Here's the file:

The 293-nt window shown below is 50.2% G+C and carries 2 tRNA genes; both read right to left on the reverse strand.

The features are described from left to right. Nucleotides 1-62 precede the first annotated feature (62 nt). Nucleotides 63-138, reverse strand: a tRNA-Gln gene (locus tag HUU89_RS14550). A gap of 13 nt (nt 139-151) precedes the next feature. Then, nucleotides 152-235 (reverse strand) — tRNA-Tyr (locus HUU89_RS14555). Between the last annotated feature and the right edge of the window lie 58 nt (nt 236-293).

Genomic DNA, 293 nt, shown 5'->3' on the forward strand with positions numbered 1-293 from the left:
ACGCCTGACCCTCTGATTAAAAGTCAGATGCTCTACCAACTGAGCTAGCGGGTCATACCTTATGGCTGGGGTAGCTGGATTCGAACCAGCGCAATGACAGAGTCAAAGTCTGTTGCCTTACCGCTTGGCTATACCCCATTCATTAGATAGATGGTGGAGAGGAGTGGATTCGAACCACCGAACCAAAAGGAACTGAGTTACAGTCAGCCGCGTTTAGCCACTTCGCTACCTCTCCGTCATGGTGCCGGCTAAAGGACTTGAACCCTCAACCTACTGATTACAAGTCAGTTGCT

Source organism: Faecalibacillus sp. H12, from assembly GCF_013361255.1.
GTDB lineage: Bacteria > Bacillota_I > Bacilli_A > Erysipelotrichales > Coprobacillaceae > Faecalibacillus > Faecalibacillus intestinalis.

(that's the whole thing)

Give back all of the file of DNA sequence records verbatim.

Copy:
The 293-nt window shown below is 50.2% G+C and carries 2 tRNA genes; both read right to left on the reverse strand.

The features are described from left to right. Nucleotides 1-62 precede the first annotated feature (62 nt). Nucleotides 63-138, reverse strand: a tRNA-Gln gene (locus tag HUU89_RS14550). A gap of 13 nt (nt 139-151) precedes the next feature. Then, nucleotides 152-235 (reverse strand) — tRNA-Tyr (locus HUU89_RS14555). Between the last annotated feature and the right edge of the window lie 58 nt (nt 236-293).

Genomic DNA, 293 nt, shown 5'->3' on the forward strand with positions numbered 1-293 from the left:
ACGCCTGACCCTCTGATTAAAAGTCAGATGCTCTACCAACTGAGCTAGCGGGTCATACCTTATGGCTGGGGTAGCTGGATTCGAACCAGCGCAATGACAGAGTCAAAGTCTGTTGCCTTACCGCTTGGCTATACCCCATTCATTAGATAGATGGTGGAGAGGAGTGGATTCGAACCACCGAACCAAAAGGAACTGAGTTACAGTCAGCCGCGTTTAGCCACTTCGCTACCTCTCCGTCATGGTGCCGGCTAAAGGACTTGAACCCTCAACCTACTGATTACAAGTCAGTTGCT

Source organism: Faecalibacillus sp. H12, from assembly GCF_013361255.1.
GTDB lineage: Bacteria > Bacillota_I > Bacilli_A > Erysipelotrichales > Coprobacillaceae > Faecalibacillus > Faecalibacillus intestinalis.